Text: Alec Coiro
All Images Courtesy of Cleopatra’s
Transmitter Park is almost as fine a metonym for Greenpoint as it is a parallel with the gallery Cleopatra’s (also in Greenpoint): rough and wild, connected but apart, a little hard to get to, but worth it; the kind of place a teenager can really feel at home with a fat blunt. While that last one might not be as true of Cleopatra’s as it is of Transmitter Park, Cleopatra’s is where Matthew Spiegelman’s photos from Transmitter Park are being exhibited in a show entitled Transmitter, running until March 26th.
Intending to do away with or at least problematize the artist/subject dichotomy, Spiegelman positions himself and by extension the viewer as a participant, eavesdropper, and sunset stroller at the park.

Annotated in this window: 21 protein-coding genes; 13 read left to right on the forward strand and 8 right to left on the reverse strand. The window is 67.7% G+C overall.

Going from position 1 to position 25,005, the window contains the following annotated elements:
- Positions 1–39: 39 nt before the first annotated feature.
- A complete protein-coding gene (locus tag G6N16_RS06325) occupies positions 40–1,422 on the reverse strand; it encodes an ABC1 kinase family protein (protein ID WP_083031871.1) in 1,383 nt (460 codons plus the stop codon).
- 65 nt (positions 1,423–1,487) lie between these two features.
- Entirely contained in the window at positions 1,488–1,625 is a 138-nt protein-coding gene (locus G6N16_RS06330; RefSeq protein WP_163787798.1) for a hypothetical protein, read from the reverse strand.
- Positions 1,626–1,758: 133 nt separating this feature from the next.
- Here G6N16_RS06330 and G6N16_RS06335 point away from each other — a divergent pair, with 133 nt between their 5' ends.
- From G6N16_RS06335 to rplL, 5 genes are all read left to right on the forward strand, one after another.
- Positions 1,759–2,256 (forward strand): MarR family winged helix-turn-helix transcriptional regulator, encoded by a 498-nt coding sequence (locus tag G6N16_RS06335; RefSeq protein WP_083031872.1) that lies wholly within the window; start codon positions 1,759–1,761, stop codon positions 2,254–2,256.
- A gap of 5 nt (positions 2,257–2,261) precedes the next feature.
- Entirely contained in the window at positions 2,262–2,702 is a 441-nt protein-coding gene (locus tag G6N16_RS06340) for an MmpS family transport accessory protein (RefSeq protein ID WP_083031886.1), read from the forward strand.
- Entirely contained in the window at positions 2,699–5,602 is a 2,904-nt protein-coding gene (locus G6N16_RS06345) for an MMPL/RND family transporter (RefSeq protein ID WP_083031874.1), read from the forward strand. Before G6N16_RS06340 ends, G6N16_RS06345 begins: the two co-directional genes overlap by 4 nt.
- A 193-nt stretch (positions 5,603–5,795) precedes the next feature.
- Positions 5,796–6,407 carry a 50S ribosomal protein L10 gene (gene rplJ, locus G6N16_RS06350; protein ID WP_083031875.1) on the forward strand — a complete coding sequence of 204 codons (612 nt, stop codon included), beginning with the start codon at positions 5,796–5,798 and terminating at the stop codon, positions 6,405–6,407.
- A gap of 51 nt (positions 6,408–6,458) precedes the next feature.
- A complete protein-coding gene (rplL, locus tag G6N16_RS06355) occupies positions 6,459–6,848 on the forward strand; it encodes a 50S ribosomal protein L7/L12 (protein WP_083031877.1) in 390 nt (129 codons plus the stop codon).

Looking out across the East River, we see the majestic and iconic Gotham skyline. Spiegelman cleverly juxtaposes this cityscape with the rough, rocky landscape of Transmitter Park where it comes in contact with the water, and, to my eye, the photographer also suggests a parallel between the crags of the rocks and the crags of skyline. Transmitter Park’s undeveloped rawness is put in high relief, a rebuke to the gentrification going on all around the park. A rebuke that is underscored by the people in the photographs who display none of the trapping of gentrification.
The show is stolen, however, by those old photographic classic:, light and water, and the play of the former on the latter. Spiegelman beautifully captures the park at dusk. Swing by the gallery and enjoy the gloaming.